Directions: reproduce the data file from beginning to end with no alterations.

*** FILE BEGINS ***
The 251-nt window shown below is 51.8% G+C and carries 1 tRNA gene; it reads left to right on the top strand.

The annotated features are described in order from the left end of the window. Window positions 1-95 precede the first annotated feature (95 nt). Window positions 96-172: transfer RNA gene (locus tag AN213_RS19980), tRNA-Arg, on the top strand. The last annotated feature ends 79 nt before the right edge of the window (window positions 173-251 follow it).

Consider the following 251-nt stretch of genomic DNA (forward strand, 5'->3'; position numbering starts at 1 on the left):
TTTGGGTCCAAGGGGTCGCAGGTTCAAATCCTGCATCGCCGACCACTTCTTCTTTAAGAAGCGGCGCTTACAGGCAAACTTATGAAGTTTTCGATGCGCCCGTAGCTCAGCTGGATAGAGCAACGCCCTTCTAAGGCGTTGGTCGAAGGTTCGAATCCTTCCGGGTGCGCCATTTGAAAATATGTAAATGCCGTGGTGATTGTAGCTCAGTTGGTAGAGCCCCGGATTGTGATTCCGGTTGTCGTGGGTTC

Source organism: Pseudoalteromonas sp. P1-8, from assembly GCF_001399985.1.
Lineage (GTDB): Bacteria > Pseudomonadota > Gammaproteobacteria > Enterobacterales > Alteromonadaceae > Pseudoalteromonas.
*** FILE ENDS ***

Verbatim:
The 251-nt window shown below is 51.8% G+C and carries 1 tRNA gene; it reads left to right on the top strand.

The annotated features are described in order from the left end of the window. Window positions 1-95 precede the first annotated feature (95 nt). Window positions 96-172: transfer RNA gene (locus tag AN213_RS19980), tRNA-Arg, on the top strand. The last annotated feature ends 79 nt before the right edge of the window (window positions 173-251 follow it).

Consider the following 251-nt stretch of genomic DNA (forward strand, 5'->3'; position numbering starts at 1 on the left):
TTTGGGTCCAAGGGGTCGCAGGTTCAAATCCTGCATCGCCGACCACTTCTTCTTTAAGAAGCGGCGCTTACAGGCAAACTTATGAAGTTTTCGATGCGCCCGTAGCTCAGCTGGATAGAGCAACGCCCTTCTAAGGCGTTGGTCGAAGGTTCGAATCCTTCCGGGTGCGCCATTTGAAAATATGTAAATGCCGTGGTGATTGTAGCTCAGTTGGTAGAGCCCCGGATTGTGATTCCGGTTGTCGTGGGTTC

Source organism: Pseudoalteromonas sp. P1-8, from assembly GCF_001399985.1.
Lineage (GTDB): Bacteria > Pseudomonadota > Gammaproteobacteria > Enterobacterales > Alteromonadaceae > Pseudoalteromonas.